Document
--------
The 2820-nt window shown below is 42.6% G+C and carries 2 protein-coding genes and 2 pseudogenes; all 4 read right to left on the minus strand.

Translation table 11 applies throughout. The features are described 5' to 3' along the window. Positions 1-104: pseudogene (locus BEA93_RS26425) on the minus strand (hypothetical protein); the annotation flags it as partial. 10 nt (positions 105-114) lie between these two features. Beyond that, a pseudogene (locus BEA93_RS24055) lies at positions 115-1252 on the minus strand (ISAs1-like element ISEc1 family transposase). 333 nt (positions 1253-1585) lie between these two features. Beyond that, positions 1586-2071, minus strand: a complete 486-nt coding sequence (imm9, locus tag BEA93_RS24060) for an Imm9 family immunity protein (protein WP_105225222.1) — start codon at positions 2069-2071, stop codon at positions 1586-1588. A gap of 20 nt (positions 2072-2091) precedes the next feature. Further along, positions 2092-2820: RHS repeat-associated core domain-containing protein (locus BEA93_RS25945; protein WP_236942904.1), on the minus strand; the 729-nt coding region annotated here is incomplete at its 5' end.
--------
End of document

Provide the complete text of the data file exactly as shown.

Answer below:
The 2820-nt window shown below is 42.6% G+C and carries 2 protein-coding genes and 2 pseudogenes; all 4 read right to left on the minus strand.

Translation table 11 applies throughout. The features are described 5' to 3' along the window. Positions 1-104: pseudogene (locus BEA93_RS26425) on the minus strand (hypothetical protein); the annotation flags it as partial. 10 nt (positions 105-114) lie between these two features. Beyond that, a pseudogene (locus BEA93_RS24055) lies at positions 115-1252 on the minus strand (ISAs1-like element ISEc1 family transposase). 333 nt (positions 1253-1585) lie between these two features. Beyond that, positions 1586-2071, minus strand: a complete 486-nt coding sequence (imm9, locus tag BEA93_RS24060) for an Imm9 family immunity protein (protein WP_105225222.1) — start codon at positions 2069-2071, stop codon at positions 1586-1588. A gap of 20 nt (positions 2072-2091) precedes the next feature. Further along, positions 2092-2820: RHS repeat-associated core domain-containing protein (locus BEA93_RS25945; protein WP_236942904.1), on the minus strand; the 729-nt coding region annotated here is incomplete at its 5' end.